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  • Christopher Looby

Easter Sunday

Every year we probably hear the Easter story a little differently. Where we are on own journeys to Jerusalem and Calvary affects what we hear and how we hear it.


If you are celebrating the safe return of a lost son or daughter, the empty tomb is the assurance of God's protection during the darkest nights and along the most dangerous roads.


If you are mourning the loss of a spouse or child or dear friend, the angel's question about "seeking the living among the dead" may be the first light of hope to illuminate your broken heart: the promise that the Risen Christ has lovingly taken your loved one to the dwelling place of his Father.


If you've lost your job or if you and your family are struggling financially, the moving of the immovable rock is a sign of God's grace enabling you to realize what is truly dear and important to you. In the sight of the stone rolled away, God extends his hand to lift you out of your despair and to help you realize the abilities and gifts you have that enable you to live your life with meaning and purpose.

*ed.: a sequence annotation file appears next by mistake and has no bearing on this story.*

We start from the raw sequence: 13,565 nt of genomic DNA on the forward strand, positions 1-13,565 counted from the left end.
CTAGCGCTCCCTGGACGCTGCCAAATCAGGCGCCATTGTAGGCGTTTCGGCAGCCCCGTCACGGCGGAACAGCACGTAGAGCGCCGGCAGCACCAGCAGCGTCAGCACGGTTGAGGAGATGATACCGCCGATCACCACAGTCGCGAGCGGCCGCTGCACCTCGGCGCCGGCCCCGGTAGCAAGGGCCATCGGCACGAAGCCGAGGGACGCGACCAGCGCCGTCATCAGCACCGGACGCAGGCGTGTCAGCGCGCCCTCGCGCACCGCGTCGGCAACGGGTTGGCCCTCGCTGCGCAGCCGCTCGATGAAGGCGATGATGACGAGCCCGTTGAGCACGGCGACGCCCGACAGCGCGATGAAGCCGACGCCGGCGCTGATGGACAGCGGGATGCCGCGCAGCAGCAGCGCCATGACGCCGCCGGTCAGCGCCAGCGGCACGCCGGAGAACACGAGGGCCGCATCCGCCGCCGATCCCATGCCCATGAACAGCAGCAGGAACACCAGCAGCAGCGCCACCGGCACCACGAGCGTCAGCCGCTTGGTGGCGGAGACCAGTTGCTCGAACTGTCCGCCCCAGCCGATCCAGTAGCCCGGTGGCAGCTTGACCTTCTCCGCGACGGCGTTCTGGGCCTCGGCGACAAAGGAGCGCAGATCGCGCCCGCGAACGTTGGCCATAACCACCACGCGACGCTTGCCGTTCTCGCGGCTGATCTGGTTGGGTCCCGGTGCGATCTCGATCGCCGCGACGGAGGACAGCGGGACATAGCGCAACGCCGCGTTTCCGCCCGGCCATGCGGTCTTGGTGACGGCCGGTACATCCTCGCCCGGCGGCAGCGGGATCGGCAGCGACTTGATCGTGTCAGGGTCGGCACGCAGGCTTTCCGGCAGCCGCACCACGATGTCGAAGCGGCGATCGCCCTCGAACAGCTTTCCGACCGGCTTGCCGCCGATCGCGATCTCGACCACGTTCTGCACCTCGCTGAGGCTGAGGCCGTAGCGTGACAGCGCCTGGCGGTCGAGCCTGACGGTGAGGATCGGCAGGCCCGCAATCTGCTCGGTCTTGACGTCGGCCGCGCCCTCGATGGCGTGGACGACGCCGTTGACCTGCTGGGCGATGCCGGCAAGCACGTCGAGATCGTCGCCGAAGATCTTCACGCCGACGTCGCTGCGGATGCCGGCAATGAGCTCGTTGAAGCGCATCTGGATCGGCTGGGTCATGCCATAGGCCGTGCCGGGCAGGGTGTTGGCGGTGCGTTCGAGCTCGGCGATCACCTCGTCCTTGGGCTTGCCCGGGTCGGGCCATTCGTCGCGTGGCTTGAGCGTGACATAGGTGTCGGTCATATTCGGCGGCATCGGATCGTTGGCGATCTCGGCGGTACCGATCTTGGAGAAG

The compassionate women who come to anoint the body of their beloved rabbi (who come to the tomb having no idea how they will move that stone), who first hear the good news and then become the first messengers of the resurrection, are God's exaltation of loving humility and selfless generosity over the certitude of wealth and power.


And in the midst of all of us is the Risen One himself, who takes up our crosses with us, who opens up the tombs that entrap us, who walks among us in every expression of compassion, in every act of generosity, in every experience of reconciliation and peace.

Every Easter, a different moment or figure in the Easter story speaks to our hearts and spirits, our fears and anxieties, depending on the circumstances and situations we are dealing with.


God speaks to us in the words of the angel, in the open grave, in the simple kindness of the myrrh bearers.


Whatever road you are traveling this Easter morning, whatever burial clothes you are struggling to free yourself from, whatever cross you are struggling to carry, may you find reason to hope - and may that hope free you to re-create your life in Easter joy, peace - and amazement.

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